Bird Watching (UK) - - Conservation Bird Population -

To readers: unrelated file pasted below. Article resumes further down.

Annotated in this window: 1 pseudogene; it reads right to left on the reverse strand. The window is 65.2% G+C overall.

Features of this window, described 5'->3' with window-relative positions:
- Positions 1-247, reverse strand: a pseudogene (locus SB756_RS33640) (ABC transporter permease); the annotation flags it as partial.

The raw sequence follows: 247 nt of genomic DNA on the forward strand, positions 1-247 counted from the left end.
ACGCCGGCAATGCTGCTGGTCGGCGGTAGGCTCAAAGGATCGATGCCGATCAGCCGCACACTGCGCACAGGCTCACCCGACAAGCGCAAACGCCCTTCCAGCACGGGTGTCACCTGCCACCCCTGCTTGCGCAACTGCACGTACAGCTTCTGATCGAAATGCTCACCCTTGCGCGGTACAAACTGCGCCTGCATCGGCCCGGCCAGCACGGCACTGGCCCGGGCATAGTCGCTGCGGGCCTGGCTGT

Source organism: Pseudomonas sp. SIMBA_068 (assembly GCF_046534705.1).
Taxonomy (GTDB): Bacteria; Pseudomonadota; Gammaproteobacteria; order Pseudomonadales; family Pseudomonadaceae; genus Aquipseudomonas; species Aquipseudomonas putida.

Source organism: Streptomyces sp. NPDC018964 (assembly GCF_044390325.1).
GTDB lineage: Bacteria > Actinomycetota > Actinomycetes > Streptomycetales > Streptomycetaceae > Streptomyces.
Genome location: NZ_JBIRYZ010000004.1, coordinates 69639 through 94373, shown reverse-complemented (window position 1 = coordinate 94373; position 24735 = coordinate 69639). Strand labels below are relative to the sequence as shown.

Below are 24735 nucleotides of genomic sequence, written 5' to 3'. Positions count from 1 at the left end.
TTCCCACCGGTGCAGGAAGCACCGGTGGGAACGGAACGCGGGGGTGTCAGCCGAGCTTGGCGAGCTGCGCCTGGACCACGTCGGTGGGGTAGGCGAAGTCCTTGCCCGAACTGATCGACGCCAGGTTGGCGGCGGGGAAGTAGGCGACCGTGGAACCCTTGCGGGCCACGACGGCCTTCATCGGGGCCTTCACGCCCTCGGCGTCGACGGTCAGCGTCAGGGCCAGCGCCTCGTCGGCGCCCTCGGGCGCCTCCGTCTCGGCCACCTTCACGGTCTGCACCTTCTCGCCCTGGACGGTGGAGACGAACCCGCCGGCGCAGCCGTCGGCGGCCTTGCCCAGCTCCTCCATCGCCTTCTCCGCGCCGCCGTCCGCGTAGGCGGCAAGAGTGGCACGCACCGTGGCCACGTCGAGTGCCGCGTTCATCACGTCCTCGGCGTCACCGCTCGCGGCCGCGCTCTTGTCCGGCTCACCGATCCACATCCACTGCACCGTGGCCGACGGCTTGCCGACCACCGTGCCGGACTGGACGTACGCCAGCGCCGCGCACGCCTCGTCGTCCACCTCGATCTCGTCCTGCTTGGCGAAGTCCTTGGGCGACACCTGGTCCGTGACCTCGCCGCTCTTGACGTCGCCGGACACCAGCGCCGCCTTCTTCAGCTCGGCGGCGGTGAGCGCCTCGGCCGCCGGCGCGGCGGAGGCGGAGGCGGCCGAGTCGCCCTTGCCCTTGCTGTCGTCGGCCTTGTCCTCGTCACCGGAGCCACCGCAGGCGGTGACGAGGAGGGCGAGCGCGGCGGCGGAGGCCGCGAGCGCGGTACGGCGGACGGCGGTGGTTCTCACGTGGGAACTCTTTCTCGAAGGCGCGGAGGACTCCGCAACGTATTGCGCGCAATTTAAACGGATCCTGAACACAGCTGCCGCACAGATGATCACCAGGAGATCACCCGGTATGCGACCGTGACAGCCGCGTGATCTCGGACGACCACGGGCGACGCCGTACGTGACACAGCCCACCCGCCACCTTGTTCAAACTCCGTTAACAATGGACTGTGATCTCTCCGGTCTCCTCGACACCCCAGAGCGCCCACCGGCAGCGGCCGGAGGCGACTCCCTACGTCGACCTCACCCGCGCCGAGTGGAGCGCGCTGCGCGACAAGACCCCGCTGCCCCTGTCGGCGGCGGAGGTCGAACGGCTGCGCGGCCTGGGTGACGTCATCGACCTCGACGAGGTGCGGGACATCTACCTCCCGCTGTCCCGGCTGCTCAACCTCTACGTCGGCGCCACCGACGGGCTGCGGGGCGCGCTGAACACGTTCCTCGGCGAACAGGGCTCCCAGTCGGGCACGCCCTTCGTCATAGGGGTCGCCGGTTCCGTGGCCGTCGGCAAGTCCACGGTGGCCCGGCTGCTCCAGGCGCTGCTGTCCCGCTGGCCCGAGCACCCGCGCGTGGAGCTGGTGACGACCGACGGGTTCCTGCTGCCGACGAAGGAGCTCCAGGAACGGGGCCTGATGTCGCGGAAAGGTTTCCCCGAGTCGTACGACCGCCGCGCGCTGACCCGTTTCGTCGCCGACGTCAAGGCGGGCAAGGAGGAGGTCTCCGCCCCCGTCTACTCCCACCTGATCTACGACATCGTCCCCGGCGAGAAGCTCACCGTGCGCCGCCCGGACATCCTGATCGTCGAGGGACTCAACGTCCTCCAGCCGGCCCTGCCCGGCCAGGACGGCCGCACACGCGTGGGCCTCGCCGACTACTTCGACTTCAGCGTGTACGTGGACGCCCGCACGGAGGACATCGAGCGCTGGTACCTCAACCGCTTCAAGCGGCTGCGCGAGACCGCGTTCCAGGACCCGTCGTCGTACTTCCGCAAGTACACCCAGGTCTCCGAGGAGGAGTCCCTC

Un­til the late 1800s, the Corn Crake bred com­monly in al­most ev­ery county across Bri­tain. A cen­tury later, the 1993 sur­vey recorded just 480 birds – and 92% of th­ese birds were on the He­brides. This first fact threat­ened the Corn Crake with ex­tinc­tion. The lat­ter saved it. What was once a bird of hay mead­ows across the wider coun­try­side had be­come a bird of hay mead­ows on the He­brides. This was, put sim­ply, the last place where late-cut and in­sect-rich grass­lands ex­isted on a scale large enough to sup­port a Corn Crake pop­u­la­tion, rather than a few doomed in­di­vid­u­als. We know to­day that the Corn Crake bounced back due to su­perb con­ser­va­tion work by the RSPB; but how was that work pos­si­ble? On the He­brides in 1993 – the low point of Corn Crake de­cline – there were 106 call­ing male Corn Crakes on Lewis, 66 on North Uist, 50 on South Uist and 111 on the tiny is­land of Tiree. So, even at that low point, here were four is­lands with con­nected Corn Crake pop­u­la­tions, in a land­scape where peo­ple were do­ing the right thing for birds on a big scale. That meant the RSPB had a pop­u­la­tion, rather than a few pairs, when they took on the case of the Corn Crake – and spec­tac­u­larly won. As a re­sult, from a pop­u­la­tion as low as 50 males on South Uist, there were, in the last sur­vey, 90 males. What’s in­ter­est­ing is that num­bers from the key strongholds in 1993 were, in most cases, close to Vik­to­ria’s 50-year thresh­old for shrikes. And Corn Crakes are a com­pa­ra­ble species, be­cause, like shrikes, they are long-range sum­mer mi­grants of which only one third make it back the fol­low­ing sum­mer. In a nut­shell, Corn Crakes had the de­cency to per­sist in one large haven. This bought the RSPB time to ex­pand their habi­tat. As al­ways, con­nec­tion is king.

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